Kyla La Grange is rt musician who refuses categorisation. Her sound can be described as a fusion of diverse genres, merging anything from pop to synth, to garage and indie. A testimony to the versatility of her folky, ethereal voice, La Grange’s music continues to evolve and mature, originating with an acoustic guitar, to an increasingly electronic sound. With two albums already to her name (Ashes and Cut Your Teeth), the singer is now gearing up for a series of single releases, and with this, a new and exciting musical direction. As Schön! premieres her latest single Justify, La Grange discusses her inspiration, and what to expect of her latest ventures.
After touring with Faithless and producing tracks alongside Ben Pearce and Jakwob, La Grange’s upcoming singles will showcase the influence of these dance music talents. She wrote her latest single, Justify, in a “little music room”, before meeting with Pearce in the studio, adding in the “dark brass synth stab to chunk it up a bit”. Alongside working directly with these producers, she explains how being surrounded by dance music and hearing it all the time meant that it just seeped in, as though by musical osmosis.
This more recent espousal of dance music suggests that La Grange’s sound adapts according to where she might find herself at a given moment in life. She describes herself as having “done everything the wrong way around”, in that: “the older I get the more I like going out and dancing all night… when I was younger I didn’t really do that so much because I was quite unhappy and just wanted to stay in and be emo. It’s nice doing it now though, I think it keeps me young”.
La Grange takes a distinctly eclectic approach to songwriting, which she believes is owed to her wildly varied taste in music. She lists Joni Mitchell, Elliott Smith, Rihanna and Sean Paul, Booka Shade, Camo & Krooked, Grimes and Sia as just some of the artists she listens to. There is, however, one mantra that remains consistent: “write how you feel”, which is, incidentally, the only way La Grange claims she knows how to write.
The singer describes herself in terms which conjure up a picture of someone just as multi-faceted as her disparate music taste: “I feel like my life has moved through a lot of different shades of colours, if that makes any sense. And I’ve always been someone who doesn’t quite fit in – I was always artsy and academic but I also loved playing sports, I love dressing like a 15-year-old boy but I also love wearing elaborate outfits and makeup, I’m a vegetarian but I don’t really like vegetables, and I’m a feminist but I like porn. So I guess it makes sense that my music would be mixed up.”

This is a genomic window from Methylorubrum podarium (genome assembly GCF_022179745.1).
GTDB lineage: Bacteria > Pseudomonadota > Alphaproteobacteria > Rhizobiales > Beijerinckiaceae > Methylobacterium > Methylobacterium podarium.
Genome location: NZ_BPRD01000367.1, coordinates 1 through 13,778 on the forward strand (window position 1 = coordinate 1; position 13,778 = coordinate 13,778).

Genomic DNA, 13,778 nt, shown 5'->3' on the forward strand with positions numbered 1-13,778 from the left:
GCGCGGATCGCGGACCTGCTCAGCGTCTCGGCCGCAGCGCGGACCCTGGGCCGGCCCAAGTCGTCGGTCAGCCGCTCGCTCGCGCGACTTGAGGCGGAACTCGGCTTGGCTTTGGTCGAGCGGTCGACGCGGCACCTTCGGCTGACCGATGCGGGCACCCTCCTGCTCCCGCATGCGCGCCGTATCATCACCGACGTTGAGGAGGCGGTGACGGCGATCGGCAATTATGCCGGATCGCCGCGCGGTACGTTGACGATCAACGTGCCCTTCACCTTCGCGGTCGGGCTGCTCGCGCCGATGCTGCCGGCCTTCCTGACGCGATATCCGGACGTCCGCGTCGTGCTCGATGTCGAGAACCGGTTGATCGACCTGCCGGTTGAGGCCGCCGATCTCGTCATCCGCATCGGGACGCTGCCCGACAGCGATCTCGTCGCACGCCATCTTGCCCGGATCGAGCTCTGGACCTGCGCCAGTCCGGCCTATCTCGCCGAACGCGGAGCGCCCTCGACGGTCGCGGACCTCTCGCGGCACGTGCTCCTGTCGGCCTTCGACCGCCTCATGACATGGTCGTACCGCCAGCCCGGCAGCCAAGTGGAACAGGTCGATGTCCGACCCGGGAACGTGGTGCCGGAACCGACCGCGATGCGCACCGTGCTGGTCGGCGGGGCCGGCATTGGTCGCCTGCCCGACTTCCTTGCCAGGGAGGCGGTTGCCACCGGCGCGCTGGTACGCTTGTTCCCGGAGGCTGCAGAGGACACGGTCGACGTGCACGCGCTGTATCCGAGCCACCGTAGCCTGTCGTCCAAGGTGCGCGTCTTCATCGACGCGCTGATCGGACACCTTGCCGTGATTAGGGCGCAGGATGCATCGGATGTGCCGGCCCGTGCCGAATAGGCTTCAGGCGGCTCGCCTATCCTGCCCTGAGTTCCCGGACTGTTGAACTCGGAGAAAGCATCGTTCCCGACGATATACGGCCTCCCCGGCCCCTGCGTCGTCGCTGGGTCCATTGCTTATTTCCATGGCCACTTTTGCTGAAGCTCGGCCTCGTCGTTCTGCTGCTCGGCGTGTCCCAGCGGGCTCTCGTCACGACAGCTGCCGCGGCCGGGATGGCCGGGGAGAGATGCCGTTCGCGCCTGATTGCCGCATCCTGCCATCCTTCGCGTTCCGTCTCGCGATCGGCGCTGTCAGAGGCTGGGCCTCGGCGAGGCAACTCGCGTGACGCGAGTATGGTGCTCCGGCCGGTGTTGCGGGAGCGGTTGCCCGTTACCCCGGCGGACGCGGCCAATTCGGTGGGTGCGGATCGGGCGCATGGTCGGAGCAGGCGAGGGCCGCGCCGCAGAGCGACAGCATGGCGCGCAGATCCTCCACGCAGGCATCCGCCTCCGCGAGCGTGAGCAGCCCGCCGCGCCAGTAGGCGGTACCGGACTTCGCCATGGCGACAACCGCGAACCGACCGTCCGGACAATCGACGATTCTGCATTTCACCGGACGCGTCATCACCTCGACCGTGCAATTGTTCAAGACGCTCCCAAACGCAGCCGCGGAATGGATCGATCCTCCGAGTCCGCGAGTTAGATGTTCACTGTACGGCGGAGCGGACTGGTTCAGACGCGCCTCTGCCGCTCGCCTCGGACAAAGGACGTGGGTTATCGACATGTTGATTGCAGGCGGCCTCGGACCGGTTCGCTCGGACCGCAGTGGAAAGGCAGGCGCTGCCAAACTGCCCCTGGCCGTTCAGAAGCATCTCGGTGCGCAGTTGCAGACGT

An established and international name, La Grange has sung for audiences all over the world. However, for her, London remains “the most special” place to perform; surrounded by friends and family: “It just feels like coming home”. She recalls a recent gig at Oval Space, when she spotted a group of friends dressed as her in the audience, mainly men in Kyla drag, during a “really sad, heartfelt song”, which made it difficult, understandably, “not to burst out laughing!”
It is clear that La Grange is much more than a vocalist. Throughout her career she has self-produced much of her music, and spoken out about issues which are important to her, particularly surrounding feminism. When questioned on the topic of gender discrimination in the industry and how it might be addressed, she said that the “one thing I love about music is how many diverse and incredible female acts there are always pushing through, breaking the mould… And certainly we’ve got a long way to go before people judge those artists in the same way they judge male artists, but the best way to do that, I think, is to call people out when they’re being sexist, and also to enable all these female acts coming through to speak their mind, to speak up, to be present and loud and unashamed to be themselves.”
With a career spanning well over a decade and two critically acclaimed albums, La Grange’s advice to those just starting out in the industry is telling, in spite of her success, of her humility: “Remember you got into music because you love music, and even if you don’t make a success of it you’ll always have that love, so just enjoy it and nurture it because it is such a valuable thing.”
Justify by Kyla La Grange is out now and available here.
Words / Daisy Schofield